are non-degenerate critical points always isolated?

I have a question regarding the isolation of critical points of a function:

Suppose $f : \mathbb{R}^n \to \mathbb{R}$ is a $C^\infty$ function such that $f$ has a non - degenerate critical point at $0 \in \mathbb{R}^n$. That is, we have $\triangledown f (0) = 0$, and the Hessian $\left((\partial^2 f/ \partial x_i \partial x_j ) (0) \right)$ is invertible.

Can I deduce from this that the critical point at $0$ is an isolated critical point ? My guess is to say yes, because the fact that the Hessian is non-degenerate forces $f$ to change its value in the vicinity, and in all directions. But I am unsure, in particular with regards to the last statements ("in all directions") - though that should be encoded by the fact all eigenvalues of the Hessian are non - zero.

Is this the right way to think about the question of whether the critical point is isolated ? Thanks for your thoughts !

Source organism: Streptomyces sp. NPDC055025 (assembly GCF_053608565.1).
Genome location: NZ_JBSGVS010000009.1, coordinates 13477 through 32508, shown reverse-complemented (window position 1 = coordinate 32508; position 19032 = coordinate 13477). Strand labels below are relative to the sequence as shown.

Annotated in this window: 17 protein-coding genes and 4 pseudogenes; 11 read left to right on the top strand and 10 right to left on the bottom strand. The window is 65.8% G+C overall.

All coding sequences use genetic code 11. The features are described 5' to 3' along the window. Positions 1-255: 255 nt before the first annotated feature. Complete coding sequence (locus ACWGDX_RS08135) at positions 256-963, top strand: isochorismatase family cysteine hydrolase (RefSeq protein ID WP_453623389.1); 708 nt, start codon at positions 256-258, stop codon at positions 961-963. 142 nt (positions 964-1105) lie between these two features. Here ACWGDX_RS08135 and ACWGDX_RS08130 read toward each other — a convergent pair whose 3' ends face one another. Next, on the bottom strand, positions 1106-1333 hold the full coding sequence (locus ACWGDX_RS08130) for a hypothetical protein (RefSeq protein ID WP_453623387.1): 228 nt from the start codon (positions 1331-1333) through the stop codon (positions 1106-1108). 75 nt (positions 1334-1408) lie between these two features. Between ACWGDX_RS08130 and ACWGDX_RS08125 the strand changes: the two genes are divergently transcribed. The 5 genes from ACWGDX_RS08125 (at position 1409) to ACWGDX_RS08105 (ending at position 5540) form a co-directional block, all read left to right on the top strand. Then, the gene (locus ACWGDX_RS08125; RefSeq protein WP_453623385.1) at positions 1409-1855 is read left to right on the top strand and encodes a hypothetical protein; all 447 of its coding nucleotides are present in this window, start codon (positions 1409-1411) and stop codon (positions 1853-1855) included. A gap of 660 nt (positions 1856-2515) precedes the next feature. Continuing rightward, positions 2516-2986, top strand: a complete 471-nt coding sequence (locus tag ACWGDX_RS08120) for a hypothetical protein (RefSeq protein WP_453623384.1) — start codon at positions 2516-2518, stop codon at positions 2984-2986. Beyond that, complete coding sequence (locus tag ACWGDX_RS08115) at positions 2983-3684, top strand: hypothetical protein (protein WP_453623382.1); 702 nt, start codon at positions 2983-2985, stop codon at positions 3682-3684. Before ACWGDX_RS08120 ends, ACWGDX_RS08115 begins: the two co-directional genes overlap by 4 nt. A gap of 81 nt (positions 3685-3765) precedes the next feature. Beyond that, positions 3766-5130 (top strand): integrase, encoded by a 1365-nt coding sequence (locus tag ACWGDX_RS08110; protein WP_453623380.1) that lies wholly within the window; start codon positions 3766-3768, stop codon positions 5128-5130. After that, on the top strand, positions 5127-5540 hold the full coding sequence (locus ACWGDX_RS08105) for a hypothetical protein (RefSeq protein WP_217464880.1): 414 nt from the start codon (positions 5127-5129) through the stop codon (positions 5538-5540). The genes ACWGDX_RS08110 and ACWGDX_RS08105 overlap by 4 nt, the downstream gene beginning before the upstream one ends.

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1: The Morse lemma: The Morse lemma declares that about any nondegenerate critical point $p$ of a smooth function $f$ there is a coordinate neighborhood $x_i$ so that in those coordinates, $f(x_i) = x_1^2 + \cdots + x_i^2 - x_{i+1}^2 - \cdots - x_n^2 + f(p)$. It's an easy exercise to compute the gradient in these coordinates, and you can immediately see that the only zero of the gradient in the neighborhood is at $p$. (In this case, $p = 0$ and the claim is that you can precompose $f$ with a diffeomorphism $\varphi$ of $\mathbb{R}^n$ so that $f\circ\varphi = \sum x_i^2 - \sum x_j^2$.)
2: Directly: Take a curve (easiest, a straight line) $\gamma$ through $0$, and for simplicity's sake, parametrize the curve so that $\gamma(0)=0$. Consider $f|_\gamma$. Then $f'(t) = (\nabla f\cdot \gamma')(t)$ and $f''(t) = (\gamma'^THess_f\gamma')(t)$. Leaving out some details you should verify as an exercise, the Hessian is invertible, so in a neighborhood of $0$, $f$ has a local extremum, hence the zero of $f'$ is isolated. This is true for any curve, thus, every direction, so $0$ is an isolated critical point. This formalizes your intuition about "every direction."